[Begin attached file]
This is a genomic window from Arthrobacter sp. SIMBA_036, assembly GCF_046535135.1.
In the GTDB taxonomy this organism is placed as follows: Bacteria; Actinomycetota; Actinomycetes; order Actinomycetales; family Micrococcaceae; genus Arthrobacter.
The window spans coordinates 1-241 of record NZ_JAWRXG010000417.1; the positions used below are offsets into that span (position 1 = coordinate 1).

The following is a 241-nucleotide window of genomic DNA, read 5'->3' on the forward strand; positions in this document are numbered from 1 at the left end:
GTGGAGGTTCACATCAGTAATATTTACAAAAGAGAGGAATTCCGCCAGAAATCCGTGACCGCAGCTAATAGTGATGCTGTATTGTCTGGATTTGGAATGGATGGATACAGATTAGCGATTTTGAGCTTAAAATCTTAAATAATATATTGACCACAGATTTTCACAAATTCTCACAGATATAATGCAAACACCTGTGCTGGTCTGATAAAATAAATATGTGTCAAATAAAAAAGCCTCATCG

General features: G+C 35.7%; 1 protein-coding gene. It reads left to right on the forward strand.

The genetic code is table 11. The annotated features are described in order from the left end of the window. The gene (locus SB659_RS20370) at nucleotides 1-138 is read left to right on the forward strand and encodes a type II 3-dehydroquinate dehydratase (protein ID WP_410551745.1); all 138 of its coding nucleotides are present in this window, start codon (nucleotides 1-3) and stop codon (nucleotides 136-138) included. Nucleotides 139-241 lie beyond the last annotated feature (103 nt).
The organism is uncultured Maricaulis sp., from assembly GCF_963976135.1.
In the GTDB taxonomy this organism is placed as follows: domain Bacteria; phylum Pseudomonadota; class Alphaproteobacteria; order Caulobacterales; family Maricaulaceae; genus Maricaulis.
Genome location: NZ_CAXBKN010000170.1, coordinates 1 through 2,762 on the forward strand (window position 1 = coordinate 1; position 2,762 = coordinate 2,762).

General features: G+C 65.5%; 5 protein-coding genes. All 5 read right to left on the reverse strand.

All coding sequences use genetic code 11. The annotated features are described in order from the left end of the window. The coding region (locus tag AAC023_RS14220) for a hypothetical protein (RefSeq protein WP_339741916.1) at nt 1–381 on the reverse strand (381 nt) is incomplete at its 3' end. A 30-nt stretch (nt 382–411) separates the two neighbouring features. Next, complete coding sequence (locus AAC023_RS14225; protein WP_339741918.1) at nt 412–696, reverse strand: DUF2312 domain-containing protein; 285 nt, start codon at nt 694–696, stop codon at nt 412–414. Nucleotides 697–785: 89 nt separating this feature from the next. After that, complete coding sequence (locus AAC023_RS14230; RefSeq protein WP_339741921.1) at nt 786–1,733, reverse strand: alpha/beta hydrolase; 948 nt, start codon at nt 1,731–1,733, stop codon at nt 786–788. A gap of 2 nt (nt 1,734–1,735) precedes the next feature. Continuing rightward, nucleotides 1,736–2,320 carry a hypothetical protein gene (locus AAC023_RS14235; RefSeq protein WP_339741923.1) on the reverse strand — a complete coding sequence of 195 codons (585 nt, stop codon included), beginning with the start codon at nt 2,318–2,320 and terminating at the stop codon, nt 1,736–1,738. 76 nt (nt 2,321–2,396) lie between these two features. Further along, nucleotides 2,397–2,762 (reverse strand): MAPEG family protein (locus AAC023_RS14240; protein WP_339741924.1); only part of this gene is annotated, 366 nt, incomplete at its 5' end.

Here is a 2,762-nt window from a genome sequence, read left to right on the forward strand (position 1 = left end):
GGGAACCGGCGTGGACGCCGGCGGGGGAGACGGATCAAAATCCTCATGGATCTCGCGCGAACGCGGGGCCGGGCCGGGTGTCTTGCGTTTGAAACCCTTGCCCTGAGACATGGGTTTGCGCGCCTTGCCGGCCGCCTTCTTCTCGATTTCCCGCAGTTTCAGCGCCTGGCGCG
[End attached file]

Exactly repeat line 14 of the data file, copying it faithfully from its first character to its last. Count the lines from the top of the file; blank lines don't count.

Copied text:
GGGAACCGGCGTGGACGCCGGCGGGGGAGACGGATCAAAATCCTCATGGATCTCGCGCGAACGCGGGGCCGGGCCGGGTGTCTTGCGTTTGAAACCCTTGCCCTGAGACATGGGTTTGCGCGCCTTGCCGGCCGCCTTCTTCTCGATTTCCCGCAGTTTCAGCGCCTGGCGCG